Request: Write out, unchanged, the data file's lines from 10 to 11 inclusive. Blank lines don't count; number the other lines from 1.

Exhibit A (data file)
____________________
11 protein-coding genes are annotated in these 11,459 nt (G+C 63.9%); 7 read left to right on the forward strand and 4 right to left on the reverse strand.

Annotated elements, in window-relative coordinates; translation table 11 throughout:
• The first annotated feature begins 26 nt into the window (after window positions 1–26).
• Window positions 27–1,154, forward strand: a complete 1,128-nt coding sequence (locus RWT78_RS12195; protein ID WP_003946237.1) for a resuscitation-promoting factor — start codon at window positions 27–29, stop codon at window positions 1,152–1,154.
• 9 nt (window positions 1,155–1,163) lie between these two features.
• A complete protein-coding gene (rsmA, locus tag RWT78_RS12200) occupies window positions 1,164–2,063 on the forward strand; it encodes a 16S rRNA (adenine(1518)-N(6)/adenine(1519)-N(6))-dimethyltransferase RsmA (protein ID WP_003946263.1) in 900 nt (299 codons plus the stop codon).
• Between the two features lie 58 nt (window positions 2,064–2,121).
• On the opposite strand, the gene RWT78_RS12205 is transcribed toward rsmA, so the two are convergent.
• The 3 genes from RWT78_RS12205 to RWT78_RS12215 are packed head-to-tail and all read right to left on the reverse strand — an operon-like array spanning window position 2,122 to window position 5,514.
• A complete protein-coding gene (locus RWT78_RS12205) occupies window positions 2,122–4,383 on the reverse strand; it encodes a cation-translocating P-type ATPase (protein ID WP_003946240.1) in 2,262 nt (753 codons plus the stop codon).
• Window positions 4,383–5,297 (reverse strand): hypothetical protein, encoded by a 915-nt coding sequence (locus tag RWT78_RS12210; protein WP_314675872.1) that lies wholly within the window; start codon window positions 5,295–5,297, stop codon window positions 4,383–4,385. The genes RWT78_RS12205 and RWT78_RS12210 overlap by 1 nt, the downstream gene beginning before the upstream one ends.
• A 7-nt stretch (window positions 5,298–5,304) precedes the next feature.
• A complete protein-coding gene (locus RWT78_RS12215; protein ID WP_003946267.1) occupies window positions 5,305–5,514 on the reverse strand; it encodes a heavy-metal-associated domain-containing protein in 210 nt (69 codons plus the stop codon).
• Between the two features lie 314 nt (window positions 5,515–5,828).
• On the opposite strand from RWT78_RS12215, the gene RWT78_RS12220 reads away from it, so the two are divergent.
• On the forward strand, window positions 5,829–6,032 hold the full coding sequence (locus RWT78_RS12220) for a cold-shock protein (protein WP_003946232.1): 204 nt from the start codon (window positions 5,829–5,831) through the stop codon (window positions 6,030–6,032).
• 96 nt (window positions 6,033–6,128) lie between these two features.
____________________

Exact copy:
• A complete protein-coding gene (locus RWT78_RS12205) occupies window positions 2,122–4,383 on the reverse strand; it encodes a cation-translocating P-type ATPase (protein ID WP_003946240.1) in 2,262 nt (753 codons plus the stop codon).
• Window positions 4,383–5,297 (reverse strand): hypothetical protein, encoded by a 915-nt coding sequence (locus tag RWT78_RS12210; protein WP_314675872.1) that lies wholly within the window; start codon window positions 5,295–5,297, stop codon window positions 4,383–4,385. The genes RWT78_RS12205 and RWT78_RS12210 overlap by 1 nt, the downstream gene beginning before the upstream one ends.